I've seen two kinds of demonstrations of Vitali's sets being not measurable (for example, answer number 2 here: https://math.stackexchange.com/questions/137949/the-construction-of-a-vitali-set, I adress it specifically because proof number one I haven't seen very often).

In both cases, the fact that the Lebesgue measure on $\mathbb{R}$ is traslation invariant is used to demonstrate that a Vitali set is not measurable:

"Given $V$ a Vitali set, define, for $k \in \mathbb{Q} \cap [-1,1]$, $V_k = \{v + k | v \in V\}$. Then, if $\mathcal{L}(A)$ is the Lebesgue measure for $A$, it is true that $\mathcal{L}(V) = \mathcal{L}(V_k) , \forall k \in \mathbb{Q} \cap [-1,1]$" And then this fact is used to demonstrate $V$ immesurability w.r.t Lebesgue's measure.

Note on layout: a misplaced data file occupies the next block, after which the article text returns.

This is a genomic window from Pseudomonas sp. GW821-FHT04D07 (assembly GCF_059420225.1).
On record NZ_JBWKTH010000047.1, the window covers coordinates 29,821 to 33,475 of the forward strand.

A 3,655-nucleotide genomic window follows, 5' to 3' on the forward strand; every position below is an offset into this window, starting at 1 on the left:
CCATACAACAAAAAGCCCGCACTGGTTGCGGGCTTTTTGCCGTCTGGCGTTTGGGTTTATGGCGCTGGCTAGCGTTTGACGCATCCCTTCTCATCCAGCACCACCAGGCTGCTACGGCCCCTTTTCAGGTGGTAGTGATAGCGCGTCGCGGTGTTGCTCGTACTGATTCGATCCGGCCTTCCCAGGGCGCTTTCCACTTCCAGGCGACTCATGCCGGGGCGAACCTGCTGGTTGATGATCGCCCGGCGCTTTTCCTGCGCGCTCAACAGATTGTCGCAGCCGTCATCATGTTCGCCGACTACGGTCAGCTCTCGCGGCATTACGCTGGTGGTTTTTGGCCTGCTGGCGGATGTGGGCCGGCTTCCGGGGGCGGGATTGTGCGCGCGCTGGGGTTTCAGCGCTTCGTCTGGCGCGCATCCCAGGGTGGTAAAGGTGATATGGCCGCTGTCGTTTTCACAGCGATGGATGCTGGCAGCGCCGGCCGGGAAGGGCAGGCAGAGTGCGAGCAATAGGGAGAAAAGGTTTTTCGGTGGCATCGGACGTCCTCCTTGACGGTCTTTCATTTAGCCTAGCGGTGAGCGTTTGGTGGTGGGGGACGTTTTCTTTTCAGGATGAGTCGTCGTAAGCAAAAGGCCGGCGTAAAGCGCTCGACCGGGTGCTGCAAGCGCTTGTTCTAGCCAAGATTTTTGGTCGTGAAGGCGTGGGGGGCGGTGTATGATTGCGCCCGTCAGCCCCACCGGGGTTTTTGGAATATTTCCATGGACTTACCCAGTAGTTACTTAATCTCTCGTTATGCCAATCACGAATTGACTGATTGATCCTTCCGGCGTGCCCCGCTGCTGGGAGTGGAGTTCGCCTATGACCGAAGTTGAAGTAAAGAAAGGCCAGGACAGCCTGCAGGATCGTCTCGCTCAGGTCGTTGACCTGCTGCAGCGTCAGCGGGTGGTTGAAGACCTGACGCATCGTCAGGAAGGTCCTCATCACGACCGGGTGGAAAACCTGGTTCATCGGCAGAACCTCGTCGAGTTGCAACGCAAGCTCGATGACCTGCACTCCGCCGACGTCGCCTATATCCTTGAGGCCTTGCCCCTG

Since this statement does not hold for an arbitrary measure, my question is if it is or is not true that a Vitali set is not measurable for every measure $\mathcal{M}$ absolutely continuous with $\mathcal{L}$. To be more precise, $\mathcal{M}$ must be absolutely continuous with $\mathcal{L}$ when restricted to the Borel sets, $\mathcal{M}$ may be defined on a broader $\sigma$-algebra.

This can be easily answered if you don't ask $\mathcal{M}$ to be absolutely continuous w.r.t Lebesgue's measure:

Taking as probability space $(\mathbb{R},\mathcal{P(\mathbb{R})},\mathcal{I_x})$, where $\mathcal{P(\mathbb{R})}$ is $2^\mathbb{R}$ and $\mathcal{I_x}$ is the Dirac measure concentrated on $x$ (a pre-set, arbitrary point), then $V$ would be measurable with $\mathcal{I_x}(V)$ being 1 or 0 depending on whether $x \in V$ or $x \notin V$.

But i cannot get a general result when I impose the absolute continuity requirement.